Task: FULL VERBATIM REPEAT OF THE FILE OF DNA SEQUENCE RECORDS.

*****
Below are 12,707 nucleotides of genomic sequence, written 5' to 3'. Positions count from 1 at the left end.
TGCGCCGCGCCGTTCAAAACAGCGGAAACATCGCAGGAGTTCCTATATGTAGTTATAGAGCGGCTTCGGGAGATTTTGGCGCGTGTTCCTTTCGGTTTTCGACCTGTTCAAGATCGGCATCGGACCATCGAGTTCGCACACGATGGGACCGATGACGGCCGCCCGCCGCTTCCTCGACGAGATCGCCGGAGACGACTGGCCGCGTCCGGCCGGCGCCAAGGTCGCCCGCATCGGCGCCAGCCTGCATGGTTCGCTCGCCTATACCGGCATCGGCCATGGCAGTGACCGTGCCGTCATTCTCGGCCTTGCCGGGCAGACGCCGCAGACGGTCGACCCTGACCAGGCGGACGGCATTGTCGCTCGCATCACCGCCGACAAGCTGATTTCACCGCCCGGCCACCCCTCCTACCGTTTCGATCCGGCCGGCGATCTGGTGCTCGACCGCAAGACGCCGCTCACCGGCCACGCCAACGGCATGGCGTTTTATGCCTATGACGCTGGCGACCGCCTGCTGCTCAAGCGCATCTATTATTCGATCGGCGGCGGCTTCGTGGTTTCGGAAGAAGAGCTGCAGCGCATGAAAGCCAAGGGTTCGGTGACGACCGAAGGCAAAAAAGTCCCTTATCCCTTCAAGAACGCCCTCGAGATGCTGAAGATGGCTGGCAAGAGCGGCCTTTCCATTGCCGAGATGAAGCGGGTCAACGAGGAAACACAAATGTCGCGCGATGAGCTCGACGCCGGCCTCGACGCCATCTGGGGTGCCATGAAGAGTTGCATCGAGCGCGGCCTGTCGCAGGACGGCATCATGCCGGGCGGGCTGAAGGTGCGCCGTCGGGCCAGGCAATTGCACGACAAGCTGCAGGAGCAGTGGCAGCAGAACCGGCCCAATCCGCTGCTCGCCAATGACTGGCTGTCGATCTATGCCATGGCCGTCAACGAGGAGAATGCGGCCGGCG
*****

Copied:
Below are 12,707 nucleotides of genomic sequence, written 5' to 3'. Positions count from 1 at the left end.
TGCGCCGCGCCGTTCAAAACAGCGGAAACATCGCAGGAGTTCCTATATGTAGTTATAGAGCGGCTTCGGGAGATTTTGGCGCGTGTTCCTTTCGGTTTTCGACCTGTTCAAGATCGGCATCGGACCATCGAGTTCGCACACGATGGGACCGATGACGGCCGCCCGCCGCTTCCTCGACGAGATCGCCGGAGACGACTGGCCGCGTCCGGCCGGCGCCAAGGTCGCCCGCATCGGCGCCAGCCTGCATGGTTCGCTCGCCTATACCGGCATCGGCCATGGCAGTGACCGTGCCGTCATTCTCGGCCTTGCCGGGCAGACGCCGCAGACGGTCGACCCTGACCAGGCGGACGGCATTGTCGCTCGCATCACCGCCGACAAGCTGATTTCACCGCCCGGCCACCCCTCCTACCGTTTCGATCCGGCCGGCGATCTGGTGCTCGACCGCAAGACGCCGCTCACCGGCCACGCCAACGGCATGGCGTTTTATGCCTATGACGCTGGCGACCGCCTGCTGCTCAAGCGCATCTATTATTCGATCGGCGGCGGCTTCGTGGTTTCGGAAGAAGAGCTGCAGCGCATGAAAGCCAAGGGTTCGGTGACGACCGAAGGCAAAAAAGTCCCTTATCCCTTCAAGAACGCCCTCGAGATGCTGAAGATGGCTGGCAAGAGCGGCCTTTCCATTGCCGAGATGAAGCGGGTCAACGAGGAAACACAAATGTCGCGCGATGAGCTCGACGCCGGCCTCGACGCCATCTGGGGTGCCATGAAGAGTTGCATCGAGCGCGGCCTGTCGCAGGACGGCATCATGCCGGGCGGGCTGAAGGTGCGCCGTCGGGCCAGGCAATTGCACGACAAGCTGCAGGAGCAGTGGCAGCAGAACCGGCCCAATCCGCTGCTCGCCAATGACTGGCTGTCGATCTATGCCATGGCCGTCAACGAGGAGAATGCGGCCGGCG